Article

A major Y-chromosome haplogroup R1b Holocene era founder effect in Central and Western Europe

Sorenson Molecular Genealogy Foundation, Salt Lake City, UT, USA.
European journal of human genetics: EJHG (Impact Factor: 4.23). 01/2011; 19(1):95-101. DOI: 10.1038/ejhg.2010.146
Source: PubMed

ABSTRACT The phylogenetic relationships of numerous branches within the core Y-chromosome haplogroup R-M207 support a West Asian origin of haplogroup R1b, its initial differentiation there followed by a rapid spread of one of its sub-clades carrying the M269 mutation to Europe. Here, we present phylogeographically resolved data for 2043 M269-derived Y-chromosomes from 118 West Asian and European populations assessed for the M412 SNP that largely separates the majority of Central and West European R1b lineages from those observed in Eastern Europe, the Circum-Uralic region, the Near East, the Caucasus and Pakistan. Within the M412 dichotomy, the major S116 sub-clade shows a frequency peak in the upper Danube basin and Paris area with declining frequency toward Italy, Iberia, Southern France and British Isles. Although this frequency pattern closely approximates the spread of the Linearbandkeramik (LBK), Neolithic culture, an advent leading to a number of pre-historic cultural developments during the past ≤10 thousand years, more complex pre-Neolithic scenarios remain possible for the L23(xM412) components in Southeast Europe and elsewhere.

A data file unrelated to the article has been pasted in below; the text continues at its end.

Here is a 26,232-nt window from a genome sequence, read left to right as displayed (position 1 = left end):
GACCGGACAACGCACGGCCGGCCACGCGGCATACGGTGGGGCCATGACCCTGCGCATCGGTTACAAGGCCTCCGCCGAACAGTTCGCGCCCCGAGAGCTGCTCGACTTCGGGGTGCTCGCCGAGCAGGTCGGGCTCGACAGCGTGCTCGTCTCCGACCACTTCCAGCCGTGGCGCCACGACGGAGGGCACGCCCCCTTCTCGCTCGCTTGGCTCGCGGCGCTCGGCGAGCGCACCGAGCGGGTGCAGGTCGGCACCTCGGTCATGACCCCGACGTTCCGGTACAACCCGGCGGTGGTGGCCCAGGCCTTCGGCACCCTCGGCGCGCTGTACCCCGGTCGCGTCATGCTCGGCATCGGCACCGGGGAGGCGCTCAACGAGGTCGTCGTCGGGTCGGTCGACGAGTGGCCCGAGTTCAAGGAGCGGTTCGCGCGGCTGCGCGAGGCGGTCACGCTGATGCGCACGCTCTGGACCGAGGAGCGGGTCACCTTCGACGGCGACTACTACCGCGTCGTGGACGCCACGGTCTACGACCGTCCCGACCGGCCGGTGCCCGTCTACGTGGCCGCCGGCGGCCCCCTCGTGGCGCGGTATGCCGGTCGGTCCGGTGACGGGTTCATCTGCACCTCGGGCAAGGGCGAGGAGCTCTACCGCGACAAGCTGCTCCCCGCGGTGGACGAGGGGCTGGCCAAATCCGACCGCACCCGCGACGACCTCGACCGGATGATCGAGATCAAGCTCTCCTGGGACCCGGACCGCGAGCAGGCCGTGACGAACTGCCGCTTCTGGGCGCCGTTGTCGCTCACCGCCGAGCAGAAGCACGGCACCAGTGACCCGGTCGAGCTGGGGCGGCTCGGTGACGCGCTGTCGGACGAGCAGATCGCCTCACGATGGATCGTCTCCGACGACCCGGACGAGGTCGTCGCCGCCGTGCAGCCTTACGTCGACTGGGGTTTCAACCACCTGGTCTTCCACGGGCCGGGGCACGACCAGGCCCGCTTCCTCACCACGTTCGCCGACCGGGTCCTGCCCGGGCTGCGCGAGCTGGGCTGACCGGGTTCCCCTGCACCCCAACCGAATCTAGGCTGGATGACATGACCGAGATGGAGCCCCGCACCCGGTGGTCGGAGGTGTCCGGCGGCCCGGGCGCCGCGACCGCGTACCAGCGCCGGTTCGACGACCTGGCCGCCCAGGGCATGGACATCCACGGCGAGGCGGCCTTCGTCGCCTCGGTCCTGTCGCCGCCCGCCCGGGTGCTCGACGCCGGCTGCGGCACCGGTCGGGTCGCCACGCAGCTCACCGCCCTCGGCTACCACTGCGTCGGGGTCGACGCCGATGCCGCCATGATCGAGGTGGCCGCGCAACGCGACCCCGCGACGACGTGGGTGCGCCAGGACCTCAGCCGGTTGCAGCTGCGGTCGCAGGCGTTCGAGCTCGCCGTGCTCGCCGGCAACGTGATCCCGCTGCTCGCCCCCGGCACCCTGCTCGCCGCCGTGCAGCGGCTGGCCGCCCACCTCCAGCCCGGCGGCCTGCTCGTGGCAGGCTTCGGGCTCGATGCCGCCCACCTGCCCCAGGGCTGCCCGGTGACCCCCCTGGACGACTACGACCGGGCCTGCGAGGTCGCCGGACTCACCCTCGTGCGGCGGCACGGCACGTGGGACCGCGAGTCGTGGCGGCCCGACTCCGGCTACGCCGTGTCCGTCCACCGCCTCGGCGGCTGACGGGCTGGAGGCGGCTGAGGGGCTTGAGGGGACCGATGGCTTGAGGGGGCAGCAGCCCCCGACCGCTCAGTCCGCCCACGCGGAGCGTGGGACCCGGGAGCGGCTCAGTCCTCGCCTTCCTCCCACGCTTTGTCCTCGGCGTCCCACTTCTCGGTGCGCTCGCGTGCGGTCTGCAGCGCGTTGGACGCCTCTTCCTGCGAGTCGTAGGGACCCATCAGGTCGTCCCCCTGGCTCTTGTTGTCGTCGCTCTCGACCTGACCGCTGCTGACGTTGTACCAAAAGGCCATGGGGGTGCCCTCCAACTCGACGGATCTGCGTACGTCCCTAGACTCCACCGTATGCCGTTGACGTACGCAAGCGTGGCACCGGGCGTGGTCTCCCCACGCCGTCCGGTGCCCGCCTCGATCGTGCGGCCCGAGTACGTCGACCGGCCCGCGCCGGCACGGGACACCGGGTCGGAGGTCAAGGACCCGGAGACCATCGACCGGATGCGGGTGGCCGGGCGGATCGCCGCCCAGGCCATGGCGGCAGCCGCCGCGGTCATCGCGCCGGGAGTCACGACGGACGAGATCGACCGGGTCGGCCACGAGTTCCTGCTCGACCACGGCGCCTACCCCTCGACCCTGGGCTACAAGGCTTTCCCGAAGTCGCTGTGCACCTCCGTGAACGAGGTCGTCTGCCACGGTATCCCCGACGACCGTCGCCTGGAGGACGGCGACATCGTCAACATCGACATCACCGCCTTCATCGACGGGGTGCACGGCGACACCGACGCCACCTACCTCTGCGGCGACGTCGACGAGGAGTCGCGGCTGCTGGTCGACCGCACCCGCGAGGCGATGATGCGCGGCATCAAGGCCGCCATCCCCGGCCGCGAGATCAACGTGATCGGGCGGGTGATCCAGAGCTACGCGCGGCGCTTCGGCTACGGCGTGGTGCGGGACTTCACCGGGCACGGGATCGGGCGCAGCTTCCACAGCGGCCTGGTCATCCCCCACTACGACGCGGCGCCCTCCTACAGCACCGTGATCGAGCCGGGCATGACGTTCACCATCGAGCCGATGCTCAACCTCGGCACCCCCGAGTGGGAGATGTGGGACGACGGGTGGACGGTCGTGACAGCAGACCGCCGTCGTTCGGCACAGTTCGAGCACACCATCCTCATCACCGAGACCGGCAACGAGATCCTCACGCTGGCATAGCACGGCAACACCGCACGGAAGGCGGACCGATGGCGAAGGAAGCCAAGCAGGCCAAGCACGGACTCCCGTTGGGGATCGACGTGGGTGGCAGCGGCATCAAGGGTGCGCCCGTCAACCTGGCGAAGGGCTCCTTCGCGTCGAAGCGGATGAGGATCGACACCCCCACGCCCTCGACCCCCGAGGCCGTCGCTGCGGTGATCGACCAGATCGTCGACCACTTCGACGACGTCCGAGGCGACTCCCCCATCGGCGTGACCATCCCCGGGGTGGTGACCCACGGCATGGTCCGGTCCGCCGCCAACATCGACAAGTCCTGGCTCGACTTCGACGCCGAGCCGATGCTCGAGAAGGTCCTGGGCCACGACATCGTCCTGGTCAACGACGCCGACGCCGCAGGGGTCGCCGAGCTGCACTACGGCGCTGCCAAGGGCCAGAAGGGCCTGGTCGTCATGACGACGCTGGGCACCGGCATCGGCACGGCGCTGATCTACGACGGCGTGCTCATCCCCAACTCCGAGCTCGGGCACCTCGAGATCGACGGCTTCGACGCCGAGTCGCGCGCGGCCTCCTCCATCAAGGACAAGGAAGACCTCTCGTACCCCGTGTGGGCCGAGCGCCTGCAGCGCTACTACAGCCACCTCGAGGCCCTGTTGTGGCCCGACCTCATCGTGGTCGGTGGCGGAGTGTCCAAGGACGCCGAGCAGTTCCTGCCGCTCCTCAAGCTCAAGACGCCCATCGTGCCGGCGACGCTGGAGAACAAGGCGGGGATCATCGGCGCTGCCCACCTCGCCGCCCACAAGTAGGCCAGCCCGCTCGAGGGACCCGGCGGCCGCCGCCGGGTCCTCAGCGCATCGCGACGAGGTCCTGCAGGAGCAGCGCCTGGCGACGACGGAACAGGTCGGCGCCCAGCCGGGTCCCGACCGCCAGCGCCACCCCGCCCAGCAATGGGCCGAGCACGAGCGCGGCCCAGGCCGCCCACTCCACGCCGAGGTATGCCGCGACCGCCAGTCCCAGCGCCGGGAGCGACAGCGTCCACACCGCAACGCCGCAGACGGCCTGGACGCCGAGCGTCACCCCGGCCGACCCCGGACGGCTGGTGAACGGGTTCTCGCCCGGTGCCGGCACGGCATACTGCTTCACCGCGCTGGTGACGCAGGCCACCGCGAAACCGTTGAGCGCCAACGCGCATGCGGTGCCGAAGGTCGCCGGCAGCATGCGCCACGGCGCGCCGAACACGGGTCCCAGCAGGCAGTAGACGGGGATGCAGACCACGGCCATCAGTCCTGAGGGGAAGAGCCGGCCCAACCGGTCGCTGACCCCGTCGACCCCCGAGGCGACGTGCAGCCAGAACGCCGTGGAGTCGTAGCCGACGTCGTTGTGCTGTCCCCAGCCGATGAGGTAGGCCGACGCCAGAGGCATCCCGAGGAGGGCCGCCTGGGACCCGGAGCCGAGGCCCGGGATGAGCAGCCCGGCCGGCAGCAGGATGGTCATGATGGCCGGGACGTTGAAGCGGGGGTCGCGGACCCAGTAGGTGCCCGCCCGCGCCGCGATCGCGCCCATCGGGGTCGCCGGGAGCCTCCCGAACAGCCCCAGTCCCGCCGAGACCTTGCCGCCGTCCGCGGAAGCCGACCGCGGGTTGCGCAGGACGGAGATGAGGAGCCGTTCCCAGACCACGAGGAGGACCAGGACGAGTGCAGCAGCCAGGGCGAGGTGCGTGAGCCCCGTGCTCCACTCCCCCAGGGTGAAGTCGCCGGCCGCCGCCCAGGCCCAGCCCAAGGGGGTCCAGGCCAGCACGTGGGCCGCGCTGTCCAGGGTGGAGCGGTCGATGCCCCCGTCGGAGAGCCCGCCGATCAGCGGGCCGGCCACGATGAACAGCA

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    • "Furthermore, high Hg frequency in a region is even less reliable indicator of the homeland of an SNP mutation. Strong founder effects and genetic bottlenecks often result in high Hg frequency as it proved to be in the case of R1b in Western-Europe (Myres et al. 2011) and N in Northeastern Europe (Rootsi et al. 2007). However, there are also other ways to analyse prehistoric population movements than tracking a single haplogroup migration route—for example, Y haplogroups G and J together have been associated with the spread of agriculture in Europe (Rootsi et al. 2012). "
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    • "E1b1a1a1f1a1-U174, E1b1a1a1g1a-U290, E1b1a1a1g1b-P59, E1b1a1a1g1c-M154, E1b1b1b2a1-M34, E2b-M98, E2b1-M85, E2b1a-M200, E2b1a1-P45, E2b1a2-P258, and R1a1a-M198. The Y-SNP haplogroup assignment and nomenclature is in accordance with the Y Chromosome Consortium and subsequent revisions (Karafet et al., 2008; Myres et al., 2011; Underhill et al., 2010; Y Chromosome Consortium., 2002). "
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